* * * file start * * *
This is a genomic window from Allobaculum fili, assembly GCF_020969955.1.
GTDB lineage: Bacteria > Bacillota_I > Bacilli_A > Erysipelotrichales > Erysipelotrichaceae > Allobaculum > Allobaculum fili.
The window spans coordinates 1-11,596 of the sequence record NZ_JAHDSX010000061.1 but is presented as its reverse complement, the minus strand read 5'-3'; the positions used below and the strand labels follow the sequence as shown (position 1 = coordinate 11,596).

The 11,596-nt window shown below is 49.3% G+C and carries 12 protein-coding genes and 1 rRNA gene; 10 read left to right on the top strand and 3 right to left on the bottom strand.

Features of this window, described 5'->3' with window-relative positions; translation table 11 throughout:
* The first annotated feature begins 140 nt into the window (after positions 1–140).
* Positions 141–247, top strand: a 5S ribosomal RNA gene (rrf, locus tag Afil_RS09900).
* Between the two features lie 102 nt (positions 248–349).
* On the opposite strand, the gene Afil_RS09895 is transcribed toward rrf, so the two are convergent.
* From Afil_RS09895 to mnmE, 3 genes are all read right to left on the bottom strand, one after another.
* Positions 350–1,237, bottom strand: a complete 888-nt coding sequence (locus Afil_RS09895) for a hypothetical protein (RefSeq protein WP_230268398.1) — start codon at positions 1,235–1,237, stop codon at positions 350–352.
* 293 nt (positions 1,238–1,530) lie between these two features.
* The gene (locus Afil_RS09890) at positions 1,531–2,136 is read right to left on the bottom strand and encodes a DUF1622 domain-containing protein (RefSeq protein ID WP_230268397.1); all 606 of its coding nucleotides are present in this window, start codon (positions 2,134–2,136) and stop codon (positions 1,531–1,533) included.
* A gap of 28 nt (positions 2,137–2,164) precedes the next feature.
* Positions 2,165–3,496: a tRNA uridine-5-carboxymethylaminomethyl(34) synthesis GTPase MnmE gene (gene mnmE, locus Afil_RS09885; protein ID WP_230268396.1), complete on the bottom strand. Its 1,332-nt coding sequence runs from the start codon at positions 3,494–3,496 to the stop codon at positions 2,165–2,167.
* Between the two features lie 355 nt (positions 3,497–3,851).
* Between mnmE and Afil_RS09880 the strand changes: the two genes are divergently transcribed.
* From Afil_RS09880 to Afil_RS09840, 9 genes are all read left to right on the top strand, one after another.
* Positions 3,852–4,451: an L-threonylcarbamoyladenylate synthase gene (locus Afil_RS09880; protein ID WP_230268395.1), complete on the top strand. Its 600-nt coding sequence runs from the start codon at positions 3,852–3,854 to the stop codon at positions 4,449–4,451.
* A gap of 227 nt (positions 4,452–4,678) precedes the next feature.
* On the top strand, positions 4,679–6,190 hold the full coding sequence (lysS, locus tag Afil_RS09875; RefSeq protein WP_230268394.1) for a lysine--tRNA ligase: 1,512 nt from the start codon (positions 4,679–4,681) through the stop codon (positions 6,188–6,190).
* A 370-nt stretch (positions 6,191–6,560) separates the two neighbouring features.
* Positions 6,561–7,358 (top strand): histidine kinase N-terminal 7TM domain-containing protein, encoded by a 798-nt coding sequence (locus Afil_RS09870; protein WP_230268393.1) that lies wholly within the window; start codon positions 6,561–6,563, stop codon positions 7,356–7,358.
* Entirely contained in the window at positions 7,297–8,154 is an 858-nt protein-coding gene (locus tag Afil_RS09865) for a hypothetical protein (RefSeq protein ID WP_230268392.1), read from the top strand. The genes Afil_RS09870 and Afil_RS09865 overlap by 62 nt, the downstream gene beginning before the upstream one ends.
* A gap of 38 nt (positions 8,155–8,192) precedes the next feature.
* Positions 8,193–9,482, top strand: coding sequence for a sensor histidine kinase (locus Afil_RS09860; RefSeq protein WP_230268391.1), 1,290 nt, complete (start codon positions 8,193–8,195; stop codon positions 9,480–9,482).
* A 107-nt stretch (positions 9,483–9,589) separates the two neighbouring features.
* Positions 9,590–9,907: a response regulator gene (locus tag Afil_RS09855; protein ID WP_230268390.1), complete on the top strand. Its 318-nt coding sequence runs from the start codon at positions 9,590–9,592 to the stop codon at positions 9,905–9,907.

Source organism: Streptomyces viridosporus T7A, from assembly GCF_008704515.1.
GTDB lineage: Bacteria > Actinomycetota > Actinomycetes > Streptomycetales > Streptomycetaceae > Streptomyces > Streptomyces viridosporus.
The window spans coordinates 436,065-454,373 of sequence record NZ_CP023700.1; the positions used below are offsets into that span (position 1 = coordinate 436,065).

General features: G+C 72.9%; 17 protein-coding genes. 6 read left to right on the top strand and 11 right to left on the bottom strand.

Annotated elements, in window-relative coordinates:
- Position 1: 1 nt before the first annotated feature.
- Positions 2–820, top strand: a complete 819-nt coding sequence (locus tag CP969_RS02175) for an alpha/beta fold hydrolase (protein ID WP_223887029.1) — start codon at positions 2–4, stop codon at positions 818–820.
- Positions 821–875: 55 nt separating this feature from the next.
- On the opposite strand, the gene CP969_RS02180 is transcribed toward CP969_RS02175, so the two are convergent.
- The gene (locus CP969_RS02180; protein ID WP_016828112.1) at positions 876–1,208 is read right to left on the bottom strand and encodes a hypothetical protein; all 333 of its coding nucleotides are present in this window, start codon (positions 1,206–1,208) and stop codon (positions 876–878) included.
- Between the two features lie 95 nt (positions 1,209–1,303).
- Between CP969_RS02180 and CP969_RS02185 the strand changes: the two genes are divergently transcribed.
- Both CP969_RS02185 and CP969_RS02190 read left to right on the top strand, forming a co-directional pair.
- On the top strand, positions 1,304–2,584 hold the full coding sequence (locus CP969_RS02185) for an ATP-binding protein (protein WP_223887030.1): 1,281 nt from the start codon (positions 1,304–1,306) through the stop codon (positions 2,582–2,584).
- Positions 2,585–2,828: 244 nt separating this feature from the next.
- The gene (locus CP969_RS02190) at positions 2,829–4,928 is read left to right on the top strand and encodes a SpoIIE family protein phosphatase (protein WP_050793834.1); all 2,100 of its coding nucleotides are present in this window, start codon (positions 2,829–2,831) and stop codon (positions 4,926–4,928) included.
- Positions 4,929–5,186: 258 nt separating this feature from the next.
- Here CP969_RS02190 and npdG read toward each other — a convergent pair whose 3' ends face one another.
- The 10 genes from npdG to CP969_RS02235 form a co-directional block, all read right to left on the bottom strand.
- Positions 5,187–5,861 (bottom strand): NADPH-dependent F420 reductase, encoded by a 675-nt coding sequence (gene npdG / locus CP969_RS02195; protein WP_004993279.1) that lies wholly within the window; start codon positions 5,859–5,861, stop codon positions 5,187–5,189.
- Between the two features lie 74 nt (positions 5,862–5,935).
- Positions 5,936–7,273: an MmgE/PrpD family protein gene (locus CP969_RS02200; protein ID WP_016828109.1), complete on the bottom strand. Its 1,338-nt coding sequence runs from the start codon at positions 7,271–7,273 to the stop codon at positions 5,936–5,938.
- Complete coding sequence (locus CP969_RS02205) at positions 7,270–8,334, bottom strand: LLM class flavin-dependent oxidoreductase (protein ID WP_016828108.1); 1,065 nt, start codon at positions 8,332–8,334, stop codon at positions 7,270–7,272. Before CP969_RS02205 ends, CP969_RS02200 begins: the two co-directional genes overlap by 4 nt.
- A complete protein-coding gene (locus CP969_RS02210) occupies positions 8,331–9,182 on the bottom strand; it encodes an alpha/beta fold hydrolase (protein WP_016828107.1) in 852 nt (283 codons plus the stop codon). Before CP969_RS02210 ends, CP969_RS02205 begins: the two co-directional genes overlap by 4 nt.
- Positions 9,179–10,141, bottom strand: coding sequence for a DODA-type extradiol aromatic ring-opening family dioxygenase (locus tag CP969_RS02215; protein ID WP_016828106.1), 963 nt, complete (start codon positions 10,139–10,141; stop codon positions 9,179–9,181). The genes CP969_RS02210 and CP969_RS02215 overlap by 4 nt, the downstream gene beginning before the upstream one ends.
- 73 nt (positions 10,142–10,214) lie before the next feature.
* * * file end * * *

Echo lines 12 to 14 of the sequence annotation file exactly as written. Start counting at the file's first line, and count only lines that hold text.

* 293 nt (positions 1,238–1,530) lie between these two features.
* The gene (locus Afil_RS09890) at positions 1,531–2,136 is read right to left on the bottom strand and encodes a DUF1622 domain-containing protein (RefSeq protein ID WP_230268397.1); all 606 of its coding nucleotides are present in this window, start codon (positions 2,134–2,136) and stop codon (positions 1,531–1,533) included.
* A gap of 28 nt (positions 2,137–2,164) precedes the next feature.